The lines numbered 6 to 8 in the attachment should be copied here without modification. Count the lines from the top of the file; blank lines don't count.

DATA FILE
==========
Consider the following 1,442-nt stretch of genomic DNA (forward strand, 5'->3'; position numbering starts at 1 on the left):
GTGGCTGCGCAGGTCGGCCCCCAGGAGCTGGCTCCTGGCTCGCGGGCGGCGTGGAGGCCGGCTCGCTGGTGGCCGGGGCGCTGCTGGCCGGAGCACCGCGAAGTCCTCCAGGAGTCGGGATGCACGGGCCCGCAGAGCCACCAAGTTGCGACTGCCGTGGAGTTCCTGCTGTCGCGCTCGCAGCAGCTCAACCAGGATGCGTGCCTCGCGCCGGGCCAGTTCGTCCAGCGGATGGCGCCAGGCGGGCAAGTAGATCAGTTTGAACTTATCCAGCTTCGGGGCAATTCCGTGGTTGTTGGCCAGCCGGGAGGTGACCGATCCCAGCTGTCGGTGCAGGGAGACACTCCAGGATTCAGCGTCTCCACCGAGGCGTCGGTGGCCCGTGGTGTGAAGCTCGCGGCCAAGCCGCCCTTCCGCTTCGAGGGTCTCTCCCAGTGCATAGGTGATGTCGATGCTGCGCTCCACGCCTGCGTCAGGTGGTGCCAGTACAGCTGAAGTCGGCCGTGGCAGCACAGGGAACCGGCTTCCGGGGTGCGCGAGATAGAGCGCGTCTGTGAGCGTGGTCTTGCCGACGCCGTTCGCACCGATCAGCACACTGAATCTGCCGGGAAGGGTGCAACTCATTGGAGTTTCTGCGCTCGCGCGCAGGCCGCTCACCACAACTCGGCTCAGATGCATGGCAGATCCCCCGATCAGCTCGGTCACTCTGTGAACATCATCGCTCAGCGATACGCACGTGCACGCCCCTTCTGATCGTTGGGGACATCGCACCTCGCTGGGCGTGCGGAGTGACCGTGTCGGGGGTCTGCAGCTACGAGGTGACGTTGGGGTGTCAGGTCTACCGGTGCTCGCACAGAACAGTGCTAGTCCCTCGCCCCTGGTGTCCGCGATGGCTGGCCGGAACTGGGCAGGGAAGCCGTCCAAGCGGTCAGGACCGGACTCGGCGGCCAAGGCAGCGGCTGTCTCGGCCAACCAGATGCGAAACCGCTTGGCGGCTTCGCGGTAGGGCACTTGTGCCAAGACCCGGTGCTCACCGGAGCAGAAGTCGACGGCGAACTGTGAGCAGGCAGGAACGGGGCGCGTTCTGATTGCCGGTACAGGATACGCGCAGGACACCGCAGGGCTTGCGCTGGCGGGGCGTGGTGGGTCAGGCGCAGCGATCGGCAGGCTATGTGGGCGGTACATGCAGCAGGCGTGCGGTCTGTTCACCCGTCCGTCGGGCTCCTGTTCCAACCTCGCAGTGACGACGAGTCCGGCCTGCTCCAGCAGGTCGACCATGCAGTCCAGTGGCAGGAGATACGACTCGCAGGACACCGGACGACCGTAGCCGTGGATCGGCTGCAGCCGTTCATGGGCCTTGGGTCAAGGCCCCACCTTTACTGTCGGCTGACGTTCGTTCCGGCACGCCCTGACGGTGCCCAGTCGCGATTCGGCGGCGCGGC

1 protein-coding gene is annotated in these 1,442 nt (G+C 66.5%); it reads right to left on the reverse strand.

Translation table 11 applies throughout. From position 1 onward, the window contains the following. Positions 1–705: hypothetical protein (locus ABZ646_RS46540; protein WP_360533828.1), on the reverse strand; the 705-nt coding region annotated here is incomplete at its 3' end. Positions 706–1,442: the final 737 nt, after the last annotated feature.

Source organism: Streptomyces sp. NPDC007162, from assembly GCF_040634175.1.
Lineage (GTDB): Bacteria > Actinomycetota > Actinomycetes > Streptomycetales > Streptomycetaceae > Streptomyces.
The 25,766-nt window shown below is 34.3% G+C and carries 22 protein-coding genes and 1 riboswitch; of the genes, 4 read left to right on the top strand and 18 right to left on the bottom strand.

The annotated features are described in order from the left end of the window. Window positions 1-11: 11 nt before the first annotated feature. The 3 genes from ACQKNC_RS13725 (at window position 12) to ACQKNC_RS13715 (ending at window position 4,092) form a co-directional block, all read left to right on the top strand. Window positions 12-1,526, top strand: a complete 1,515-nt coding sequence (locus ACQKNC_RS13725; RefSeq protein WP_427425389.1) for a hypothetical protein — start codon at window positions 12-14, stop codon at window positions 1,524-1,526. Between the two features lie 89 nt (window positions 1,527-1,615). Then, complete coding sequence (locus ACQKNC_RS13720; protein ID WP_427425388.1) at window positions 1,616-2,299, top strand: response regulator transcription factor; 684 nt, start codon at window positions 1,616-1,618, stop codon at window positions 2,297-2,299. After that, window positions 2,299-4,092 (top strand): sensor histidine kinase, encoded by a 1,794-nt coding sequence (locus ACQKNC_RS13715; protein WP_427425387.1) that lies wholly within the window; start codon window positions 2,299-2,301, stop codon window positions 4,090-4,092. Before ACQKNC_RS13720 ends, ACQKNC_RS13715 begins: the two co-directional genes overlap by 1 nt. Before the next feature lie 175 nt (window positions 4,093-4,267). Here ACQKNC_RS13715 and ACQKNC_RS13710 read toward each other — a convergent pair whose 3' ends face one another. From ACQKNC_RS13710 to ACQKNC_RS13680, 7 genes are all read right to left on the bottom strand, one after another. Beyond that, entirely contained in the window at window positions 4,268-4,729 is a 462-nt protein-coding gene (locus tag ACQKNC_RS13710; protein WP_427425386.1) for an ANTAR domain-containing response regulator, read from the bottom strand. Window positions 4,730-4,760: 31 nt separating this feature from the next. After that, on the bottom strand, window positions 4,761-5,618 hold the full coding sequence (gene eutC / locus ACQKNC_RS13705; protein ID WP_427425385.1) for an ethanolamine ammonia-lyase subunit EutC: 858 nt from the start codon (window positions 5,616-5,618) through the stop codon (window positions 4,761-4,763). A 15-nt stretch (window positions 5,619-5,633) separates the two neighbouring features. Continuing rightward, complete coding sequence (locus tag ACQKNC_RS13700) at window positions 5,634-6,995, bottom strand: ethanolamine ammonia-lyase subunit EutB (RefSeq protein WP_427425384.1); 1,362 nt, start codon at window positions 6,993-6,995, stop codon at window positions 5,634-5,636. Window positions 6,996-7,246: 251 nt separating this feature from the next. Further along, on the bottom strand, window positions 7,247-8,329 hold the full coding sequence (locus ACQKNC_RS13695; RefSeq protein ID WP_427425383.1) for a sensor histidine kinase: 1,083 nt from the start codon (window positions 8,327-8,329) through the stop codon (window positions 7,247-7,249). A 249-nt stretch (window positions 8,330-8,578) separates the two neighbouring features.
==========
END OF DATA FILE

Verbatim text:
Lineage (GTDB): Bacteria > Actinomycetota > Actinomycetes > Streptomycetales > Streptomycetaceae > Streptomyces.
The 25,766-nt window shown below is 34.3% G+C and carries 22 protein-coding genes and 1 riboswitch; of the genes, 4 read left to right on the top strand and 18 right to left on the bottom strand.

The annotated features are described in order from the left end of the window. Window positions 1-11: 11 nt before the first annotated feature. The 3 genes from ACQKNC_RS13725 (at window position 12) to ACQKNC_RS13715 (ending at window position 4,092) form a co-directional block, all read left to right on the top strand. Window positions 12-1,526, top strand: a complete 1,515-nt coding sequence (locus ACQKNC_RS13725; RefSeq protein WP_427425389.1) for a hypothetical protein — start codon at window positions 12-14, stop codon at window positions 1,524-1,526. Between the two features lie 89 nt (window positions 1,527-1,615). Then, complete coding sequence (locus ACQKNC_RS13720; protein ID WP_427425388.1) at window positions 1,616-2,299, top strand: response regulator transcription factor; 684 nt, start codon at window positions 1,616-1,618, stop codon at window positions 2,297-2,299. After that, window positions 2,299-4,092 (top strand): sensor histidine kinase, encoded by a 1,794-nt coding sequence (locus ACQKNC_RS13715; protein WP_427425387.1) that lies wholly within the window; start codon window positions 2,299-2,301, stop codon window positions 4,090-4,092. Before ACQKNC_RS13720 ends, ACQKNC_RS13715 begins: the two co-directional genes overlap by 1 nt. Before the next feature lie 175 nt (window positions 4,093-4,267). Here ACQKNC_RS13715 and ACQKNC_RS13710 read toward each other — a convergent pair whose 3' ends face one another. From ACQKNC_RS13710 to ACQKNC_RS13680, 7 genes are all read right to left on the bottom strand, one after another. Beyond that, entirely contained in the window at window positions 4,268-4,729 is a 462-nt protein-coding gene (locus tag ACQKNC_RS13710; protein WP_427425386.1) for an ANTAR domain-containing response regulator, read from the bottom strand. Window positions 4,730-4,760: 31 nt separating this feature from the next. After that, on the bottom strand, window positions 4,761-5,618 hold the full coding sequence (gene eutC / locus ACQKNC_RS13705; protein ID WP_427425385.1) for an ethanolamine ammonia-lyase subunit EutC: 858 nt from the start codon (window positions 5,616-5,618) through the stop codon (window positions 4,761-4,763). A 15-nt stretch (window positions 5,619-5,633) separates the two neighbouring features. Continuing rightward, complete coding sequence (locus tag ACQKNC_RS13700) at window positions 5,634-6,995, bottom strand: ethanolamine ammonia-lyase subunit EutB (RefSeq protein WP_427425384.1); 1,362 nt, start codon at window positions 6,993-6,995, stop codon at window positions 5,634-5,636. Window positions 6,996-7,246: 251 nt separating this feature from the next. Further along, on the bottom strand, window positions 7,247-8,329 hold the full coding sequence (locus ACQKNC_RS13695; RefSeq protein ID WP_427425383.1) for a sensor histidine kinase: 1,083 nt from the start codon (window positions 8,327-8,329) through the stop codon (window positions 7,247-7,249). A 249-nt stretch (window positions 8,330-8,578) separates the two neighbouring features.